df
	            (modify-expr
		     (cumulative () (cumulative-sum ($ df 'waiting))))))))
       (->> (apply dataframe-bind))))

> (dataframe-display sim-waiting)
     trial      time  observation   waiting  cumulative
         1         0            1  0.524573  0.52457379
         1         0            2  0.143351  0.66792542
         1         0            3  0.372225  1.04015060
         1         0            4  0.012361  1.05251217
         1         0            5  0.093031  1.14554345
         1         0            6  0.055577  1.20112111
         1         0            7  0.663598  1.86471927
         1         0            8  0.147212  2.01193168
         1         0            9  0.123309  2.13524144
         1         0           10  0.145412  2.28065430

We aggregate sim-waiting to find the number of spam comments within each trial and time. The cumulative column gives the total time that has elapsed. We are counting the number of rows where cumulative is less than time to determine the number of comments received in a specified time.

> (define sim-waiting-times
   (-> sim-waiting
       (dataframe-aggregate
        '(trial time)
        (aggregate-expr
         (num-comments (cumulative time)
                       (length (filter (lambda (x) (< x 0))
                                       (map (lambda (cs t) (- cs t))
                                            cumulative time))))))))

> (dataframe-display sim-waiting-times)
     trial      time  num-comments
         1         0             0
         1      0.25             2
         1       0.5             0
         1      0.75             0
         1       1.0             0
         1      1.25             1
         1       1.5             2
         1      1.75             2
         1       2.0            15
         1      2.25             1

The last step is to calculate the average number of spam comments for each time across all trials.

> (define average-over-time
   (dataframe-aggregate
    sim-waiting-times
    '(time)
    (aggregate-expr
     (average (num-comments) (exact->inexact (mean num-comments))))))

> (dataframe-display average-over-time 13)
      time   average
         0       0.0
      0.25      0.22
       0.5      0.58
      0.75      0.84
       1.0      2.08
      1.25      1.96
       1.5      3.44
      1.75      4.72
       2.0      5.62
      2.25      9.98
       2.5     11.32
      2.75     12.84
       3.0     15.76

Idiomatic Scheme approach

As I mentioned above, the dataframe approach is inefficient and more verbose than an idiomatic Scheme approach. One source of inefficiency [2] is generating 300 observations per trial when the average for three days is only 19. This inefficiency is not expensive in R because it is well optimized for these types of vectorized operations. However, in Scheme, we can write a simple recursive function that doesn't bother to build up a list of all of the waiting times and stops as soon as the number of comments exceeding the waiting time is known.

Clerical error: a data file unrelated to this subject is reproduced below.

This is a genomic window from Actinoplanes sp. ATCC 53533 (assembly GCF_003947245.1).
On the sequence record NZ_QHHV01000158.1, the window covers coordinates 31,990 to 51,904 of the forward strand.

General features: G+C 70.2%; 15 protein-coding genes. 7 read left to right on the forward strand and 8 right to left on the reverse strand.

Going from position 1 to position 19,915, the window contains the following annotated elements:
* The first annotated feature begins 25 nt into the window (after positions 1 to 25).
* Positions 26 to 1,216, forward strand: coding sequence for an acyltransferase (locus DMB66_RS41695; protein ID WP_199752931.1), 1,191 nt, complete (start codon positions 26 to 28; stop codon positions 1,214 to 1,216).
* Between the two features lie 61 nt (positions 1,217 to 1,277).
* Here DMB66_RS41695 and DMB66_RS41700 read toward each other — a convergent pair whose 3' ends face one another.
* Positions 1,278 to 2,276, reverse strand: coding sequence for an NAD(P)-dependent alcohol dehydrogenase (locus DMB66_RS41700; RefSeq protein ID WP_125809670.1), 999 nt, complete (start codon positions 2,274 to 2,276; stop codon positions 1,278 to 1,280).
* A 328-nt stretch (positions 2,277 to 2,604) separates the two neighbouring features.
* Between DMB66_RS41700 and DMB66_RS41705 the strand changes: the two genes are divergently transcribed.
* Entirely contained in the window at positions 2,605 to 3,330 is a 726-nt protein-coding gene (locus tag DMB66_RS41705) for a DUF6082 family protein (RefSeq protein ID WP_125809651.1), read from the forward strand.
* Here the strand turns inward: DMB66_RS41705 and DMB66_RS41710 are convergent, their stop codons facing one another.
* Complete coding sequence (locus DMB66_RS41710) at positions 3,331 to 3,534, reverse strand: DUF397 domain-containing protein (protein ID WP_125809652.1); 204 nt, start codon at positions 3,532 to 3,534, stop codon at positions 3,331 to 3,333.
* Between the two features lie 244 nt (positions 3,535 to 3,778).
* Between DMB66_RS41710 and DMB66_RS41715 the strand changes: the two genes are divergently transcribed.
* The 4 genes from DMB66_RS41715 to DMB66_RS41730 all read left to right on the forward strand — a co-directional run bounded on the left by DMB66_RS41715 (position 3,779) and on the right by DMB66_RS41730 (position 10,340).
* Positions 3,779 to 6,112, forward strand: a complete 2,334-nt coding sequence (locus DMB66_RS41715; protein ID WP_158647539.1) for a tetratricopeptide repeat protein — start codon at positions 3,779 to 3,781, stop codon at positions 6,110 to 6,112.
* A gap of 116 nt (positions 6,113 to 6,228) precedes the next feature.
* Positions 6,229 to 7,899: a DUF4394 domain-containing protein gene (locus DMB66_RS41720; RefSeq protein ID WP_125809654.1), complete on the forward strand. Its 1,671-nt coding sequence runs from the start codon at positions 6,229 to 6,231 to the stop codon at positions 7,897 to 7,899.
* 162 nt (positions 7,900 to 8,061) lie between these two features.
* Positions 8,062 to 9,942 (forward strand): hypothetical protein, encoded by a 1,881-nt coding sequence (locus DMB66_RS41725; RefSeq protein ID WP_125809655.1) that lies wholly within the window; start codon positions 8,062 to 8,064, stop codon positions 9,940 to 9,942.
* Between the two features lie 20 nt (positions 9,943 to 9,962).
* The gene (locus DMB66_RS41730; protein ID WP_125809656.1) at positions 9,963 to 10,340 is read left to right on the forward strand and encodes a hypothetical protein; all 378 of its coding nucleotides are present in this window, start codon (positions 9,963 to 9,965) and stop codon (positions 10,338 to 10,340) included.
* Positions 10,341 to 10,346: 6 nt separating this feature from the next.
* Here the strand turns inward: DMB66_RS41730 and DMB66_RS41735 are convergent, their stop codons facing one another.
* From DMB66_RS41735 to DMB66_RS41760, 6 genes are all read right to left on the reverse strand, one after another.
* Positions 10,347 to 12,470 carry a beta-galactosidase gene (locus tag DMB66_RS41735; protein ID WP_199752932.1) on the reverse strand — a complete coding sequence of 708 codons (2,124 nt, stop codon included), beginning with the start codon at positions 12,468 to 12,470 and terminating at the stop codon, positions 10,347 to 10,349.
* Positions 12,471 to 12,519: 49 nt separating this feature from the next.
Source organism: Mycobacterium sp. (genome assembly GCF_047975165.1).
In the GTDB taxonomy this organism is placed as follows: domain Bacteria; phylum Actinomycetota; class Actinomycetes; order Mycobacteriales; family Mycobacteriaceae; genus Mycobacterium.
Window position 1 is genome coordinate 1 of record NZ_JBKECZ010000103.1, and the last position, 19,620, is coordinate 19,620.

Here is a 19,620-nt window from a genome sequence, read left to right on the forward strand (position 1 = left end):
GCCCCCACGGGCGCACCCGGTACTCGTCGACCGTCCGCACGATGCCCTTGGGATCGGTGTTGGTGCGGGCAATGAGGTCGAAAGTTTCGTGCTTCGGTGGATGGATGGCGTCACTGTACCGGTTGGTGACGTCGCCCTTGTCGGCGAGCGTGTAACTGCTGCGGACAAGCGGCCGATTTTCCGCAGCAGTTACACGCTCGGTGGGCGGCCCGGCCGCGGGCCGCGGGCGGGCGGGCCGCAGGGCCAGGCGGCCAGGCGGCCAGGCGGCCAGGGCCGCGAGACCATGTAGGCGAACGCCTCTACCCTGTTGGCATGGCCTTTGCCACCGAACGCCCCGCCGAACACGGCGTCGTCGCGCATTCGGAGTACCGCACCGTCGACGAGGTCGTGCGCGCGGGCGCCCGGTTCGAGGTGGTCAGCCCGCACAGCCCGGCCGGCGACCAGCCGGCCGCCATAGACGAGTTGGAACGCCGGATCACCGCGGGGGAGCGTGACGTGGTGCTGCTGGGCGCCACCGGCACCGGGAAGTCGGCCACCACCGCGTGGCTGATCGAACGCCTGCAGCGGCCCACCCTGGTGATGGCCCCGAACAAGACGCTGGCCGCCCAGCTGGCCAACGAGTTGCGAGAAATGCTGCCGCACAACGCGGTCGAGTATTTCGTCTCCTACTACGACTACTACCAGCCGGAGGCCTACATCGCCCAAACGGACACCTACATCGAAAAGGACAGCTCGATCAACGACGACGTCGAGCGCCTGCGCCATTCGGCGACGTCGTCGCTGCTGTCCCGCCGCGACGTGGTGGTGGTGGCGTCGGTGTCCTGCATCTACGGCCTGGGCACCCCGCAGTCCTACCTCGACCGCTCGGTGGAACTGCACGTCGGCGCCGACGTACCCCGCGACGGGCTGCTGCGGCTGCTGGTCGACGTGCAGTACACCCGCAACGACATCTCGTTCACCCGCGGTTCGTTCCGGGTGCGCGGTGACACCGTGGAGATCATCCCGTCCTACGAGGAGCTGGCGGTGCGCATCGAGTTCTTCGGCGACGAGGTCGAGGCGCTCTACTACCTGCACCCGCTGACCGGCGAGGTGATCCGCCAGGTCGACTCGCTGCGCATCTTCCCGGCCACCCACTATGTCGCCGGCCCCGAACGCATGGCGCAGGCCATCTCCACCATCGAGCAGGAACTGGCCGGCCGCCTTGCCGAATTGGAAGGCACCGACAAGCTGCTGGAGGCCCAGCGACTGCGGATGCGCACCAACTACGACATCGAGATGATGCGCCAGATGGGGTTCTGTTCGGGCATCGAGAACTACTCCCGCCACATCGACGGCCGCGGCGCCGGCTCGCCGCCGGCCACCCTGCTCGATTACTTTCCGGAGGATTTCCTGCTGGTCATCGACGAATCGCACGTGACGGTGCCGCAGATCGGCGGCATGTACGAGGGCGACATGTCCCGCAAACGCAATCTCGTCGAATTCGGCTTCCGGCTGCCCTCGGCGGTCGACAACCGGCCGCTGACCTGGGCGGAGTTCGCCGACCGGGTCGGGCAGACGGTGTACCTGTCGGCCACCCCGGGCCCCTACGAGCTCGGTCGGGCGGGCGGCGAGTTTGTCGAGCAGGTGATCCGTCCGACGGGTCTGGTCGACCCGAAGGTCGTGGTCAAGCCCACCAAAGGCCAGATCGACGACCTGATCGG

> (define (get-num-events max-obs max-time)
   (let loop ([total 0]
              [count 0]
              [obs 1])
     ;; arguably silly to have two counting variables; but makes code clearer
     (if (or (> obs max-obs) (> total max-time))
         (sub1 count) ;; sub1 to find count that is less than max-time threshold
         (let ([exp-draw (random-exponential (/ 1 obs))])
           (loop (+ total exp-draw) (add1 count) (add1 obs))))))

> (get-num-events 300 3)
16
> (get-num-events 300 3)
1
> (get-num-events 300 3)
24
> (get-num-events 300 3)
28

The repeat procedure from chez-stats uses recursion to repeat a thunk n times, which allows us to build up a set of replications.

> (define sim (repeat 1e5 (lambda () (get-num-events 300 3))))
> (exact->inexact (mean sim))
19.03991

The last step is to vary the times used in the simulation.

> (define max-times (map (lambda (x) (* x 0.25)) (iota 13)))

> (define sim-times
   (map (lambda (mt)
          (repeat 1e5 (lambda () (get-num-events 300 mt))))
        max-times))

> (define sim-times-mean (map (lambda (x) (exact->inexact (mean x))) sim-times))

> max-times
(0 0.25 0.5 0.75 1.0 1.25 1.5 1.75 2.0 2.25 2.5 2.75 3.0)
> sim-times-mean
(0.0 0.28459 0.64931 1.11663 1.71885 2.48855 3.47136 4.74836
     6.38984 8.48071 11.13153 14.64021 19.07148)

This approach uses 100,000 trials and is effectively instantaneous whereas only 50 trials in the dataframe approach took a few seconds for every operation and hundreds of trials was likely to freeze Emacs. The dataframe library is not capable of working with hundreds of thousands of row. Fortunately, many data analysis projects involve datasets much smaller than that. More importantly, idiomatic Scheme code is well suited for simulations like this spam comments problem.


[1] I expect that the dataframe library would prove more useful in a data analysis task.

[2] The bigger inefficiency is the dataframe library, particularly dataframe-split.